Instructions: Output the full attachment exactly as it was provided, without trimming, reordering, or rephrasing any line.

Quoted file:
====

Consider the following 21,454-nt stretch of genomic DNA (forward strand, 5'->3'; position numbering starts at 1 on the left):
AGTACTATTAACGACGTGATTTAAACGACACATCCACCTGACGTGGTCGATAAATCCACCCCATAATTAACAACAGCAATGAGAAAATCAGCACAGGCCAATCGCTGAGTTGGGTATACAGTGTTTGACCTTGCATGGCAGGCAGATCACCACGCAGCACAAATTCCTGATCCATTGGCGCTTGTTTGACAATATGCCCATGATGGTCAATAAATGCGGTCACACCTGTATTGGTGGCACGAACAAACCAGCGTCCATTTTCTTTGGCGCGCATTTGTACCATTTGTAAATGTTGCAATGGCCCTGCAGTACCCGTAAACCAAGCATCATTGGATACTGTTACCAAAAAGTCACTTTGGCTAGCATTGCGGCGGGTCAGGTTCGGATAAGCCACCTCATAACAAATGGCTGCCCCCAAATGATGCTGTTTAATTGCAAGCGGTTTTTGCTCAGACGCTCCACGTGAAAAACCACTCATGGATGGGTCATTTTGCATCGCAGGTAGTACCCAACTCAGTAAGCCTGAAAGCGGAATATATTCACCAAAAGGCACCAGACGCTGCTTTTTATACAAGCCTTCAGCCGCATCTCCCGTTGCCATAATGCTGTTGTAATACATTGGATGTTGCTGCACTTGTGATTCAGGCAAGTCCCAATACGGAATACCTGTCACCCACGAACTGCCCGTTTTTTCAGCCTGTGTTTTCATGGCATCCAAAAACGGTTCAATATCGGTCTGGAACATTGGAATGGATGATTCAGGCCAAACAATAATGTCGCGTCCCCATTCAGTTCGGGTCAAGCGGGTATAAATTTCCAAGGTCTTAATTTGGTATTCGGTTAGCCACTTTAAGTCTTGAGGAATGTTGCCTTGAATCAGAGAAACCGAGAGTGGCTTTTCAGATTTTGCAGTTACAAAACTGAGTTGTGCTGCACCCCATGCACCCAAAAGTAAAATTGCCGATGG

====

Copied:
Consider the following 21,454-nt stretch of genomic DNA (forward strand, 5'->3'; position numbering starts at 1 on the left):
AGTACTATTAACGACGTGATTTAAACGACACATCCACCTGACGTGGTCGATAAATCCACCCCATAATTAACAACAGCAATGAGAAAATCAGCACAGGCCAATCGCTGAGTTGGGTATACAGTGTTTGACCTTGCATGGCAGGCAGATCACCACGCAGCACAAATTCCTGATCCATTGGCGCTTGTTTGACAATATGCCCATGATGGTCAATAAATGCGGTCACACCTGTATTGGTGGCACGAACAAACCAGCGTCCATTTTCTTTGGCGCGCATTTGTACCATTTGTAAATGTTGCAATGGCCCTGCAGTACCCGTAAACCAAGCATCATTGGATACTGTTACCAAAAAGTCACTTTGGCTAGCATTGCGGCGGGTCAGGTTCGGATAAGCCACCTCATAACAAATGGCTGCCCCCAAATGATGCTGTTTAATTGCAAGCGGTTTTTGCTCAGACGCTCCACGTGAAAAACCACTCATGGATGGGTCATTTTGCATCGCAGGTAGTACCCAACTCAGTAAGCCTGAAAGCGGAATATATTCACCAAAAGGCACCAGACGCTGCTTTTTATACAAGCCTTCAGCCGCATCTCCCGTTGCCATAATGCTGTTGTAATACATTGGATGTTGCTGCACTTGTGATTCAGGCAAGTCCCAATACGGAATACCTGTCACCCACGAACTGCCCGTTTTTTCAGCCTGTGTTTTCATGGCATCCAAAAACGGTTCAATATCGGTCTGGAACATTGGAATGGATGATTCAGGCCAAACAATAATGTCGCGTCCCCATTCAGTTCGGGTCAAGCGGGTATAAATTTCCAAGGTCTTAATTTGGTATTCGGTTAGCCACTTTAAGTCTTGAGGAATGTTGCCTTGAATCAGAGAAACCGAGAGTGGCTTTTCAGATTTTGCAGTTACAAAACTGAGTTGTGCTGCACCCCATGCACCCAAAAGTAAAATTGCCGATGG